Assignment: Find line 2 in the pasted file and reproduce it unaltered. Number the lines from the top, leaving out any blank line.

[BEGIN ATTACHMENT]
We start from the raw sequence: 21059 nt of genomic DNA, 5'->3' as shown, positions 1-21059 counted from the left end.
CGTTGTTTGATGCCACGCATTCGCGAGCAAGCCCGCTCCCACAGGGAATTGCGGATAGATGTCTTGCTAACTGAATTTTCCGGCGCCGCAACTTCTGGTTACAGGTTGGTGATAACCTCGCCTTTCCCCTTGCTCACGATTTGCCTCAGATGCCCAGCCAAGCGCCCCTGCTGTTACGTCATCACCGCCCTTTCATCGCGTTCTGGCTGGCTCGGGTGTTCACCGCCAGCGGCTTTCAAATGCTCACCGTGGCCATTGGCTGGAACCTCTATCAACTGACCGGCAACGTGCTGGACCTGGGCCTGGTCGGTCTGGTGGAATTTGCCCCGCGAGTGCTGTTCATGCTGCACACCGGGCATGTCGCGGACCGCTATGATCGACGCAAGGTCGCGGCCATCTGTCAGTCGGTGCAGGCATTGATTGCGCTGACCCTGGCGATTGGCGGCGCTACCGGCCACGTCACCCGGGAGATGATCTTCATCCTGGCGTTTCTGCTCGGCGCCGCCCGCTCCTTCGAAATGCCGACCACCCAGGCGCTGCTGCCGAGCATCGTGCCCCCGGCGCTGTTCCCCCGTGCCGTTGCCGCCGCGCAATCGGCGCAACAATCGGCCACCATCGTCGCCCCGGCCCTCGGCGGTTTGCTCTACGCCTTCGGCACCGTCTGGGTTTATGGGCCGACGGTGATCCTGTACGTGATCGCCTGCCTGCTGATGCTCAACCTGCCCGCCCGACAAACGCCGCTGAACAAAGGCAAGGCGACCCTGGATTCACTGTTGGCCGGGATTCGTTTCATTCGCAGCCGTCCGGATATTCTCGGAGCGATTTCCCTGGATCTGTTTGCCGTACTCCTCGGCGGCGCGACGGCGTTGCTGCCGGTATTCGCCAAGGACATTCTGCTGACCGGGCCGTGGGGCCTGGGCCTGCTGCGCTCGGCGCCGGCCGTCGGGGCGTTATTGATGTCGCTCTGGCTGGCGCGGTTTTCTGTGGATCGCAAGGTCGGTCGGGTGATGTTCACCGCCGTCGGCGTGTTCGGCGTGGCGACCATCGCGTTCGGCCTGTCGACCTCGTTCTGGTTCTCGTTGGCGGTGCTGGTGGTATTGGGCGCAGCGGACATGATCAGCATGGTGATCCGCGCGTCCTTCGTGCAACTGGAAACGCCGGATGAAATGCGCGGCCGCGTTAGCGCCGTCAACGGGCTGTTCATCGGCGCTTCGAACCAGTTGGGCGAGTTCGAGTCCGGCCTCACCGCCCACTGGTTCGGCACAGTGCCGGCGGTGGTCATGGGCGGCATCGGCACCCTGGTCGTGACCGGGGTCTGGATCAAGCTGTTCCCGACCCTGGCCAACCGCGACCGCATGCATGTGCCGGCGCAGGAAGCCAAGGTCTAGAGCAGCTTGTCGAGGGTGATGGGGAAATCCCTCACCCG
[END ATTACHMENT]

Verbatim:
CGTTGTTTGATGCCACGCATTCGCGAGCAAGCCCGCTCCCACAGGGAATTGCGGATAGATGTCTTGCTAACTGAATTTTCCGGCGCCGCAACTTCTGGTTACAGGTTGGTGATAACCTCGCCTTTCCCCTTGCTCACGATTTGCCTCAGATGCCCAGCCAAGCGCCCCTGCTGTTACGTCATCACCGCCCTTTCATCGCGTTCTGGCTGGCTCGGGTGTTCACCGCCAGCGGCTTTCAAATGCTCACCGTGGCCATTGGCTGGAACCTCTATCAACTGACCGGCAACGTGCTGGACCTGGGCCTGGTCGGTCTGGTGGAATTTGCCCCGCGAGTGCTGTTCATGCTGCACACCGGGCATGTCGCGGACCGCTATGATCGACGCAAGGTCGCGGCCATCTGTCAGTCGGTGCAGGCATTGATTGCGCTGACCCTGGCGATTGGCGGCGCTACCGGCCACGTCACCCGGGAGATGATCTTCATCCTGGCGTTTCTGCTCGGCGCCGCCCGCTCCTTCGAAATGCCGACCACCCAGGCGCTGCTGCCGAGCATCGTGCCCCCGGCGCTGTTCCCCCGTGCCGTTGCCGCCGCGCAATCGGCGCAACAATCGGCCACCATCGTCGCCCCGGCCCTCGGCGGTTTGCTCTACGCCTTCGGCACCGTCTGGGTTTATGGGCCGACGGTGATCCTGTACGTGATCGCCTGCCTGCTGATGCTCAACCTGCCCGCCCGACAAACGCCGCTGAACAAAGGCAAGGCGACCCTGGATTCACTGTTGGCCGGGATTCGTTTCATTCGCAGCCGTCCGGATATTCTCGGAGCGATTTCCCTGGATCTGTTTGCCGTACTCCTCGGCGGCGCGACGGCGTTGCTGCCGGTATTCGCCAAGGACATTCTGCTGACCGGGCCGTGGGGCCTGGGCCTGCTGCGCTCGGCGCCGGCCGTCGGGGCGTTATTGATGTCGCTCTGGCTGGCGCGGTTTTCTGTGGATCGCAAGGTCGGTCGGGTGATGTTCACCGCCGTCGGCGTGTTCGGCGTGGCGACCATCGCGTTCGGCCTGTCGACCTCGTTCTGGTTCTCGTTGGCGGTGCTGGTGGTATTGGGCGCAGCGGACATGATCAGCATGGTGATCCGCGCGTCCTTCGTGCAACTGGAAACGCCGGATGAAATGCGCGGCCGCGTTAGCGCCGTCAACGGGCTGTTCATCGGCGCTTCGAACCAGTTGGGCGAGTTCGAGTCCGGCCTCACCGCCCACTGGTTCGGCACAGTGCCGGCGGTGGTCATGGGCGGCATCGGCACCCTGGTCGTGACCGGGGTCTGGATCAAGCTGTTCCCGACCCTGGCCAACCGCGACCGCATGCATGTGCCGGCGCAGGAAGCCAAGGTCTAGAGCAGCTTGTCGAGGGTGATGGGGAAATCCCTCACCCG